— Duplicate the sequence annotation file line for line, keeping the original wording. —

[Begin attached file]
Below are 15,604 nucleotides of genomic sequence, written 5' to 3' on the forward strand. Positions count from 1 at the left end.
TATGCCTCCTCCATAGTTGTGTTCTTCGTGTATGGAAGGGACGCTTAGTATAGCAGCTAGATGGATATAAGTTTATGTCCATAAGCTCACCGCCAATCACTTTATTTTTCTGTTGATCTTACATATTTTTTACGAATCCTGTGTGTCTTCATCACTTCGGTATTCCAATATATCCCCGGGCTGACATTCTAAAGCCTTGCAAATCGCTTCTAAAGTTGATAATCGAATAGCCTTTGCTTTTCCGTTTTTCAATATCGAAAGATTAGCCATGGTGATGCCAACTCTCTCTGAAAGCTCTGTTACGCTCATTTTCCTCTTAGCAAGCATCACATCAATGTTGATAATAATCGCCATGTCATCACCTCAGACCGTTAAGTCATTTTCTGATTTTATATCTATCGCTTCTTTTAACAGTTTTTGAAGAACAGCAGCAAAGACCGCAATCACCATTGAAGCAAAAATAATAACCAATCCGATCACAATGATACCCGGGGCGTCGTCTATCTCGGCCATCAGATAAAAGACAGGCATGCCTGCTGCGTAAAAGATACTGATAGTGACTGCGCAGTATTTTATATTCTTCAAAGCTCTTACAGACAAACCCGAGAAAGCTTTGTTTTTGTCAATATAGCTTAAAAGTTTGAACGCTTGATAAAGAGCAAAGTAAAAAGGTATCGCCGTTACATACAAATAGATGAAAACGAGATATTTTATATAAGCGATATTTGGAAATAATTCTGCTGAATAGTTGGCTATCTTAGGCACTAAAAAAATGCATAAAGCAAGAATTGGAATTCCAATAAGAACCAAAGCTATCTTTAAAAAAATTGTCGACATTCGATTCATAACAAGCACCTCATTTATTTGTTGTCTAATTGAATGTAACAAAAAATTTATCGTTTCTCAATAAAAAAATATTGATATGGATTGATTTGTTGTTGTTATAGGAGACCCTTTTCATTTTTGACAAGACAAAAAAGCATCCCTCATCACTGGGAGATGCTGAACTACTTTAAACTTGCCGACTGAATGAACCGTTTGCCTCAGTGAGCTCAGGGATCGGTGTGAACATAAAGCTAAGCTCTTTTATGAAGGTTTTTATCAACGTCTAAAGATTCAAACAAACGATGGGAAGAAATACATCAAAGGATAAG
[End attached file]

Below are 15,604 nucleotides of genomic sequence, written 5' to 3' on the forward strand. Positions count from 1 at the left end.
TATGCCTCCTCCATAGTTGTGTTCTTCGTGTATGGAAGGGACGCTTAGTATAGCAGCTAGATGGATATAAGTTTATGTCCATAAGCTCACCGCCAATCACTTTATTTTTCTGTTGATCTTACATATTTTTTACGAATCCTGTGTGTCTTCATCACTTCGGTATTCCAATATATCCCCGGGCTGACATTCTAAAGCCTTGCAAATCGCTTCTAAAGTTGATAATCGAATAGCCTTTGCTTTTCCGTTTTTCAATATCGAAAGATTAGCCATGGTGATGCCAACTCTCTCTGAAAGCTCTGTTACGCTCATTTTCCTCTTAGCAAGCATCACATCAATGTTGATAATAATCGCCATGTCATCACCTCAGACCGTTAAGTCATTTTCTGATTTTATATCTATCGCTTCTTTTAACAGTTTTTGAAGAACAGCAGCAAAGACCGCAATCACCATTGAAGCAAAAATAATAACCAATCCGATCACAATGATACCCGGGGCGTCGTCTATCTCGGCCATCAGATAAAAGACAGGCATGCCTGCTGCGTAAAAGATACTGATAGTGACTGCGCAGTATTTTATATTCTTCAAAGCTCTTACAGACAAACCCGAGAAAGCTTTGTTTTTGTCAATATAGCTTAAAAGTTTGAACGCTTGATAAAGAGCAAAGTAAAAAGGTATCGCCGTTACATACAAATAGATGAAAACGAGATATTTTATATAAGCGATATTTGGAAATAATTCTGCTGAATAGTTGGCTATCTTAGGCACTAAAAAAATGCATAAAGCAAGAATTGGAATTCCAATAAGAACCAAAGCTATCTTTAAAAAAATTGTCGACATTCGATTCATAACAAGCACCTCATTTATTTGTTGTCTAATTGAATGTAACAAAAAATTTATCGTTTCTCAATAAAAAAATATTGATATGGATTGATTTGTTGTTGTTATAGGAGACCCTTTTCATTTTTGACAAGACAAAAAAGCATCCCTCATCACTGGGAGATGCTGAACTACTTTAAACTTGCCGACTGAATGAACCGTTTGCCTCAGTGAGCTCAGGGATCGGTGTGAACATAAAGCTAAGCTCTTTTATGAAGGTTTTTATCAACGTCTAAAGATTCAAACAAACGATGGGAAGAAATACATCAAAGGATAAG